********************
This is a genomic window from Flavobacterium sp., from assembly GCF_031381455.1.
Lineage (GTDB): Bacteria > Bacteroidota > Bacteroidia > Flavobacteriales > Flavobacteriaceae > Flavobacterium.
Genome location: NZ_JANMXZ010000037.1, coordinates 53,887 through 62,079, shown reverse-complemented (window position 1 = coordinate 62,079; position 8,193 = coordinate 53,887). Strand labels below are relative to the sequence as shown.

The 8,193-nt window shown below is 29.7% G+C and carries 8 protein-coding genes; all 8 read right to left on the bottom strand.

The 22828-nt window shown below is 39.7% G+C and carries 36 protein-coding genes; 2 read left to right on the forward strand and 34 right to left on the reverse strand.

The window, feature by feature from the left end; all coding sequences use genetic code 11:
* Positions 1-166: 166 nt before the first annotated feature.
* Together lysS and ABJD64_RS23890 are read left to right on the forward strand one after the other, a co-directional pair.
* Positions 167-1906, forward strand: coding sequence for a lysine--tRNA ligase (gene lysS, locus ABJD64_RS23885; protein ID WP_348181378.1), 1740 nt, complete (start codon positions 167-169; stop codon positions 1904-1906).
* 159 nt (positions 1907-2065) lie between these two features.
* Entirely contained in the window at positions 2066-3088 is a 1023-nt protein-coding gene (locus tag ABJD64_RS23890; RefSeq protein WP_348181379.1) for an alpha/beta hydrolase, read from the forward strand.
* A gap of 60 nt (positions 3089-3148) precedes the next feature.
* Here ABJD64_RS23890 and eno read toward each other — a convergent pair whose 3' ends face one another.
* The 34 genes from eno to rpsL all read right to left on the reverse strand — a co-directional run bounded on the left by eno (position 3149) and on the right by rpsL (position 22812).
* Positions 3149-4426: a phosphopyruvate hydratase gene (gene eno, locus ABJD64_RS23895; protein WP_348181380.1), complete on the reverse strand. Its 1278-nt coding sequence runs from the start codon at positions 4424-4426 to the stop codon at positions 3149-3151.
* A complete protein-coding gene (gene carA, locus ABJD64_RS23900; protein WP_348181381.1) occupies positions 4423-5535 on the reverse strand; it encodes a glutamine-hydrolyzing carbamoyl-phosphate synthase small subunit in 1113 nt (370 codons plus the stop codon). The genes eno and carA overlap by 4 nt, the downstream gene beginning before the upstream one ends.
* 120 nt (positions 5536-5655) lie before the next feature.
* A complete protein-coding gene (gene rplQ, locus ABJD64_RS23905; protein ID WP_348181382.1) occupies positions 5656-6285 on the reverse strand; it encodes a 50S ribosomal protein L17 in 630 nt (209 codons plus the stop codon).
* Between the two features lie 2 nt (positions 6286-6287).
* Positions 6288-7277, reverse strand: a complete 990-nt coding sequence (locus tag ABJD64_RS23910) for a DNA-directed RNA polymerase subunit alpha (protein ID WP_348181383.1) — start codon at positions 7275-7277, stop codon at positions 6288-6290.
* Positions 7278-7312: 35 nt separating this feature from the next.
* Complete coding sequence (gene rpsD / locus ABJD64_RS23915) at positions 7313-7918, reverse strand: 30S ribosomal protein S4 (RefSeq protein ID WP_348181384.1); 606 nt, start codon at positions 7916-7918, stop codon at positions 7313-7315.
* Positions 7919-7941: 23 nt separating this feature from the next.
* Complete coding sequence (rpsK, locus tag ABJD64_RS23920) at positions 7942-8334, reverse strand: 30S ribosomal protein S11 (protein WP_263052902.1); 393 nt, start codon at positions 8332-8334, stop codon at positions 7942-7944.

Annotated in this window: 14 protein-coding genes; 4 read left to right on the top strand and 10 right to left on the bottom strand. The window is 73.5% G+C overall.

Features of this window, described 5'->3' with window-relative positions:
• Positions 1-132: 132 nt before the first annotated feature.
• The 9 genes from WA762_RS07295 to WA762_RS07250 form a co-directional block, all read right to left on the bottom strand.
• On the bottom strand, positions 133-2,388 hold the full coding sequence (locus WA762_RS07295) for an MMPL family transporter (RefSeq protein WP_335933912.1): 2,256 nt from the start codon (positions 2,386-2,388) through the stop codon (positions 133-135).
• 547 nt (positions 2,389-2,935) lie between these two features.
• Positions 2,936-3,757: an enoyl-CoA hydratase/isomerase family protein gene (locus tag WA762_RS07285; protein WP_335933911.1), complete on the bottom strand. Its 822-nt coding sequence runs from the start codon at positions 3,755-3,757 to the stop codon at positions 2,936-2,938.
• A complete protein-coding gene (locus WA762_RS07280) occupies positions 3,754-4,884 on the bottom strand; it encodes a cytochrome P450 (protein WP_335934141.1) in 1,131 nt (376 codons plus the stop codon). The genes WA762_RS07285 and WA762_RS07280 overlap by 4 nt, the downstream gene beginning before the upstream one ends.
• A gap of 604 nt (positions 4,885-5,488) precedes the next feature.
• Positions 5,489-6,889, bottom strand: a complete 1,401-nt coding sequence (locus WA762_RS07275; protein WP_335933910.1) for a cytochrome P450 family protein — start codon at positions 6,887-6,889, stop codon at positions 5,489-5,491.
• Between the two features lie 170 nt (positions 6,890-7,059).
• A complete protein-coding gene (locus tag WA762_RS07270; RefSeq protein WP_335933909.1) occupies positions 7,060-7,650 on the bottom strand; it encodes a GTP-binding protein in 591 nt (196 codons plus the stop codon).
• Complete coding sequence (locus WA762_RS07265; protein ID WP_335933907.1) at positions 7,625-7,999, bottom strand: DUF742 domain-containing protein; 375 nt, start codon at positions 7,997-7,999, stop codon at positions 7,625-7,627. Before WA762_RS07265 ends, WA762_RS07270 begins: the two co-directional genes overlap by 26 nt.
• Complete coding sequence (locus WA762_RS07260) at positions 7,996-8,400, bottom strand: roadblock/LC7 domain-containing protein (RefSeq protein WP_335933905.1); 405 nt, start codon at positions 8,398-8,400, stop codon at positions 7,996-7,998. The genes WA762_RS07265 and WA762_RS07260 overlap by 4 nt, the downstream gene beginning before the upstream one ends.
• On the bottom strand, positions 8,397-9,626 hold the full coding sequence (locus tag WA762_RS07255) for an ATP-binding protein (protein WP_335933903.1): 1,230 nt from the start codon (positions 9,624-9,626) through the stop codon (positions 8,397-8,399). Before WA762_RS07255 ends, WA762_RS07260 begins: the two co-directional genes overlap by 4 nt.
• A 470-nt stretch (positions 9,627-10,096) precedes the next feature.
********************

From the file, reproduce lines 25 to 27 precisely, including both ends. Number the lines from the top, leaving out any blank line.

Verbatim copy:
Annotated in this window: 14 protein-coding genes; 4 read left to right on the top strand and 10 right to left on the bottom strand. The window is 73.5% G+C overall.

Features of this window, described 5'->3' with window-relative positions:
• Positions 1-132: 132 nt before the first annotated feature.